Ahmad Al-Hawwari wants to run a grocery store at Stryker Avenue and King Street on St. Paul’s west side.
The neighbors have been hurt, however, and hurt bad by the series of unsavory characters who have managed various resurrections of the relentlessly shady Stryker Market over the years. They’re reluctant to let Al-Hawwari – the building’s longtime landlord – try his hand at reopening a corner store that “looks like hell” and was once used as a front for drug dealing and food stamp fraud.
Not to mention the machete attack.
The trouble with Stryker Market began in 2011, when then-owner Khaffak Ansari was indicted for exchanging EBT cards for cash and swindling $2.5 million from the federal food stamp program. Ansari was sentenced to more than three years in prison, which he tried to evade by running off to Belize. (The feds eventually caught him.)
The next owner, Hamza Abualzain, famously whacked a customer with a machete in an argument over the price of a can of juice. The customer, apparently, was some kind of asshole who didn’t think he needed to pay the 14 cent tax on the juice. So Abualzain responded by slicing him twice.
Later, St. Paul cops raided the market after receiving a flood of neighborhood complaints about drug dealing in the parking lot. A State Patrol helicopter hovered overhead as officers excavated pot and a digital scale from the back of the store.
A month after the raid, cops returned with state business inspectors, who took one lap around the store and ordered it to be shut down. Abualzain was arrested and accused of selling rotten milk and cheese and leaving produce uncovered in standing water – all without a food handler’s license. The building was condemned.
For the past four months, landlord Al-Hawwari has been working on Stryker Market again, signaling to the neighbors that the troubled grocery store they’d worked so hard to close was due to reopen.
Alarmed and agitated, some 30 people who live nearby packed a meeting room at the Baker Rec Center Wednesday night to interrogate Al-Hawwari about how he could have let a tenant like Abualzain carry on for so long. Many felt that Al-Hawwari was guilty by association.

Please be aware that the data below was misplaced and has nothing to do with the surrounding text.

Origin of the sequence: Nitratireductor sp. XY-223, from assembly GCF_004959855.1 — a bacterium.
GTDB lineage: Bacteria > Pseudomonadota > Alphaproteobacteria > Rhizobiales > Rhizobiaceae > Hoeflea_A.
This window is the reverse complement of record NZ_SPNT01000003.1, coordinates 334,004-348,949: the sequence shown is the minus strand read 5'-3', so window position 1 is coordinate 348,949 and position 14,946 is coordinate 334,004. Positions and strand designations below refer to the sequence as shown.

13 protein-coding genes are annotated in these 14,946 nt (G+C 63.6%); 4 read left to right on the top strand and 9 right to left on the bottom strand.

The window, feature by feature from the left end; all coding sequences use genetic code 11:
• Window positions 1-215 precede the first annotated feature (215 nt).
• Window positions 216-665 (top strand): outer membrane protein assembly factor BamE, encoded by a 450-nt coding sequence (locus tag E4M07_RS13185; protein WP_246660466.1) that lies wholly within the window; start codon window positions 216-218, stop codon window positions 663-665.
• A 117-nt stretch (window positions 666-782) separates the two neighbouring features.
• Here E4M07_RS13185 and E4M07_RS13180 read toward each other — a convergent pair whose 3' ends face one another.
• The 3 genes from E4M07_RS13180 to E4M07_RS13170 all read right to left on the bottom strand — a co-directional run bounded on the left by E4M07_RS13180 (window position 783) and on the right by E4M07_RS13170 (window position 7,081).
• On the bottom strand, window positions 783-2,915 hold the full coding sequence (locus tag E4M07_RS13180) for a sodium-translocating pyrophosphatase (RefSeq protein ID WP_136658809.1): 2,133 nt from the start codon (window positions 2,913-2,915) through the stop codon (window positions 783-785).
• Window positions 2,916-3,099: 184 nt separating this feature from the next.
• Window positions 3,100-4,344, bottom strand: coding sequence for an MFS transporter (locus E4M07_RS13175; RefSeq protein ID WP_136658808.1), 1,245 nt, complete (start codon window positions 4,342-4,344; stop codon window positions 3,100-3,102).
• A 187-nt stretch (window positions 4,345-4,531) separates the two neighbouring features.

“The plumber I’ve chosen, the electrician I’ve chosen, the drywall guys I’ve chosen, I chose all of those people because of their character. They reflect on me,” said Christopher Bolden, another local businessman who attended the meeting. “This gentleman does what he does because he is them, believe that.”
Others complained about the ugliness of the market’s boarded up exterior and the trash that accumulated in the parking lot even in the building’s vacant months. One woman suggested that Al-Hawwari simply abandon his building and leave everyone alone.
Al-Hawwari, who voluntarily agreed to meet with this band of unhappy neighbors, spent the greater part of the evening trying to convince everyone that the enemy of their enemy was their friend. Court records show that Al-Hawwari had been locked in a lawsuit against Abualzain for the past three years, trying to force an end to Abualzain’s 10-year lease.
“I’ve been through a three-year legal battle to get the former tenant out. It’s a very, very expensive venture,” Al-Hawwari said. “I just feel that we’re getting a bad deal and we have not yet been one day open. You guys all blaming us for the past three years… I probably should change my mind about running the business.”
He said he’s installed a brand new freezer, ventilation system, and air conditioner, and that by the time the store opens there’ll be spotlights and motion cameras outside as well. He promised to open up the windows, fix the siding, and call the cops often if people start loitering outside. Al-Hawwari asked for a year’s time to get the store completely under control.
That seemed to be a fair response to neighbor Laura Poquette.
“We’ve been ragging on Ahmed since I got there,” she said crabbily. “You’ve got darts and knives being thrown at you right now, I understand that… He answered he’s got a year plan. I think that’s a positive answer. Let’s face it, he’s coming into a hell hole and he’s gotta fight his way out.”
“I was expecting some help. I need help!” Al-Hawwari responded.
At the close of the meeting, many neighbors left unconvinced that Al-Hawwari would turn Stryker Market around. Legally he has every right to try – Al-Hawwari has passed inspections and is poised to receive a new food license. He has not yet applied for a tobacco license, but has indicated that would be the only way he could make money.